Grub Protection is Recommended for Your Lawn
What is a grub?
A typical lawn grub is a white ‘C-shaped’ larva of a beetle, about a half inch in length. A grub may be the larvae of the masked chafer, European chafer, Japense beetle, or other beetle species.
How do I know if I have grubs?
Gently lift up the sod. If it easily pulls away from the ground the root system may have been eaten by grubs. Cut into the soil and look for their presence. More than 10 per square foot of lawn could indicate a problem.
The presence of beetles may be an indication that they are laying eggs in your lawn. Tan colored chafer beetles are active just after sundown and Japanese beetles can be seen flying during the day feeding on ornamentals.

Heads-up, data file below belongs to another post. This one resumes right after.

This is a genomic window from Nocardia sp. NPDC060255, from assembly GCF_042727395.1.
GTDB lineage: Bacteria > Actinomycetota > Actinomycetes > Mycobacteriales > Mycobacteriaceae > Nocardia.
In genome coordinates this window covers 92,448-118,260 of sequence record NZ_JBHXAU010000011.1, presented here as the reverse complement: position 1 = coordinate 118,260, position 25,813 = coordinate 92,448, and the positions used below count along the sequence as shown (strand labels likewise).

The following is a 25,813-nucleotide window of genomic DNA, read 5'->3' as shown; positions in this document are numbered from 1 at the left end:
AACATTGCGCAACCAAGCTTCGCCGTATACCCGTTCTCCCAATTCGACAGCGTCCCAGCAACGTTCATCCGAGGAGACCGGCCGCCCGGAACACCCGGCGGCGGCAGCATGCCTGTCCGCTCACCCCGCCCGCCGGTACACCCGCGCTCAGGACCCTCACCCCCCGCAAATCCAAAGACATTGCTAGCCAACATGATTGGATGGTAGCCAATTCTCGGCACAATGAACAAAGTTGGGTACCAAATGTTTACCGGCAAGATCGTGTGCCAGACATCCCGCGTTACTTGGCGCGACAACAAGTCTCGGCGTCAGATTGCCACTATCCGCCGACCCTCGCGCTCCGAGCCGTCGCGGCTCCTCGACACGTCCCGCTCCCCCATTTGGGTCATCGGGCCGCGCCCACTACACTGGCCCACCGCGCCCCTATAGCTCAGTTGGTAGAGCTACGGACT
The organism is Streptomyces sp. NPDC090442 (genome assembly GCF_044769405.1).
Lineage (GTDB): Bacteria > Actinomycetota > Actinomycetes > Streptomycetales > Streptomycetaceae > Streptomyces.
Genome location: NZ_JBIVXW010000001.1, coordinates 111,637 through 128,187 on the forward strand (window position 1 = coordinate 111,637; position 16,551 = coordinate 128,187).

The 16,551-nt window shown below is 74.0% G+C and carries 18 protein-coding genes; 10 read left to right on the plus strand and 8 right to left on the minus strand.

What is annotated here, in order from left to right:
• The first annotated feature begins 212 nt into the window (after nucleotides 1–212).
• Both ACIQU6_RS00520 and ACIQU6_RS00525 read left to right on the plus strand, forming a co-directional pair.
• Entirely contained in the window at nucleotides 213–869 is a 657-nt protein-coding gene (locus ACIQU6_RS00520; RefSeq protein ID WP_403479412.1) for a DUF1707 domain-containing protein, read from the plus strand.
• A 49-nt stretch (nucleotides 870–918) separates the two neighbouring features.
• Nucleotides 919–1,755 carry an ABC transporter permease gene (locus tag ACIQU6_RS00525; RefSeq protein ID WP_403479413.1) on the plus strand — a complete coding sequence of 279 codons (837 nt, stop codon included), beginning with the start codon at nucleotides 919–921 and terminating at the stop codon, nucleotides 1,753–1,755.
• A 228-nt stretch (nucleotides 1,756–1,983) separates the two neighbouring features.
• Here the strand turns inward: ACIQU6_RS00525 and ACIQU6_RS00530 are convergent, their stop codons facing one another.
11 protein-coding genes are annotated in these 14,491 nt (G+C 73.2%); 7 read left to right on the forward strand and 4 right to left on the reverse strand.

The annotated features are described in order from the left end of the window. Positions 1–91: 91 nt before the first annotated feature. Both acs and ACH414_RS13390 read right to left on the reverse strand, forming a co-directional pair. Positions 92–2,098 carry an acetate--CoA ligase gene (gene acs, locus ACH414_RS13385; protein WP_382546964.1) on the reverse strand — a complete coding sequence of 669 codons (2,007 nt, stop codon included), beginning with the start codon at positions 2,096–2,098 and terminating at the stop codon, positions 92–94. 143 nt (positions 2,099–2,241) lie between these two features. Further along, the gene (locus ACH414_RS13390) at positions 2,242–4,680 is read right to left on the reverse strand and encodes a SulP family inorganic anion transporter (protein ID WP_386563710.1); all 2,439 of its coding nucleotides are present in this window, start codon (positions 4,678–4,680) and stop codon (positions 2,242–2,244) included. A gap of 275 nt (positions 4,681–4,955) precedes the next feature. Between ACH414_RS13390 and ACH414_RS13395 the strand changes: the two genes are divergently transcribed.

Damage can appear in two ways.
First small irregular patches of lawn will appear brown, dry and wilted. Damage also occurs when moles and crows tear up the lawn while feeding on the grubs. Both types of damage can be extensive in a severe outbreak. In severe infestations, it is not uncommon for large areas of lawns to be completely destroyed, making it necessary to tear out the entire lawn and start over.